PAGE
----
Tuesday, June 9, 2009

HOW does the Social Security Administration define "Substantial Gainful Employment"?

I often get asked this question by folks denied either SSDI or SSI. Here is how I recently answered an inquiry from someone who is 40 years old; who drives trucks; and who was denied SSDI.

In essence, the eligibility criteria for both SSDI and SSI is as follows: Are your symptoms so bad that they impair your normal daily living activities to such a degree that you cannot perform what Social Security calls "substantial gainful employment" - any employment for which your age (25 years under the age of 65) education, and past work experience qualify you to perform, for which you can earn - in 2009 - a minimum of $980/month. For SSI there are additional financial criteria.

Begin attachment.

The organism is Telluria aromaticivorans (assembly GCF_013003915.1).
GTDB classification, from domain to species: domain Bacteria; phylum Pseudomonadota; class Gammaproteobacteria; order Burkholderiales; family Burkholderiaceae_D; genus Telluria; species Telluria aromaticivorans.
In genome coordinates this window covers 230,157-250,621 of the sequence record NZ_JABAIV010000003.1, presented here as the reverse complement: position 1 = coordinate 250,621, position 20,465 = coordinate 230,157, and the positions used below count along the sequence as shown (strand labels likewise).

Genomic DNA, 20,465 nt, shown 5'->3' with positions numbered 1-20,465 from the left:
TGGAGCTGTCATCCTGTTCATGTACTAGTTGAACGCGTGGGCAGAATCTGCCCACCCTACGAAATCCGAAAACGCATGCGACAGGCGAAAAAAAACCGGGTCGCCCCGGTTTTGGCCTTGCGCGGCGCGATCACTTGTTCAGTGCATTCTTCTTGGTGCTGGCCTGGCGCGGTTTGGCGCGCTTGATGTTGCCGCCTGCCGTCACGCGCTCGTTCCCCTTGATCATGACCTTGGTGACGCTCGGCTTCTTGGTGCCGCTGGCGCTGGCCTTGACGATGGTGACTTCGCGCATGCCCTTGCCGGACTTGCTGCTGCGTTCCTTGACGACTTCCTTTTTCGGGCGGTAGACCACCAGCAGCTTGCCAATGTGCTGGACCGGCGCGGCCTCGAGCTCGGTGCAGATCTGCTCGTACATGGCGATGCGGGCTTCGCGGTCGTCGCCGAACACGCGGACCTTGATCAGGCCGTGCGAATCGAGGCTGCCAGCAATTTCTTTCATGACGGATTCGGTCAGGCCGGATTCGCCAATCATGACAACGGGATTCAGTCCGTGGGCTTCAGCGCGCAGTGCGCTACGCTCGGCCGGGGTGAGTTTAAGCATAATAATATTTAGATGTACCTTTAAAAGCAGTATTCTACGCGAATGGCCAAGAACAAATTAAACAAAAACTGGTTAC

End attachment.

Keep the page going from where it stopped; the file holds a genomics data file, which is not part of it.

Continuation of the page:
In otherwords, SGA - Substantial Gainful Employment - is any occupation for which you can be paid about $12.25/hour, 20 hours/week. If you can do such work and earn such money, you are ineligible for either SSDI or SSI.

For a FREE ebooklet that explains this concept in great detail, please email me at this link to my website: www.disabilitykey.com/contact.htm

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Friday, June 5, 2009

How Do I Discover my "Core Competencies"? AND, WHAT ARE THEY?

In these economic downturn times, lots of us are having a hard time by having our job end. OR, we are disabled; we are already on Disability Insurance, and want to give back to our community, but don't know how to do so.

Here are some weblinks that will allow you to better define your CORE COMPETENCIES - what is it that makes YOU special - different from all the others out there!!

Before you begin the job/volunteer search, it is important to prepare yourself by reminding yourself of your own "core competencies" - that is, what your strengths are; where your interests lie. Here are some links to assist you in that step of the job transition process.

1) Marcus Buckingham’s free 8 session course entitled: “Take Control of Your Career and Your Life” at Oprah’s website.

http://www.oprah.com/article/money/care ... ham_course


2) Welcome to the Self-Directed Search by Dr. John L. Holland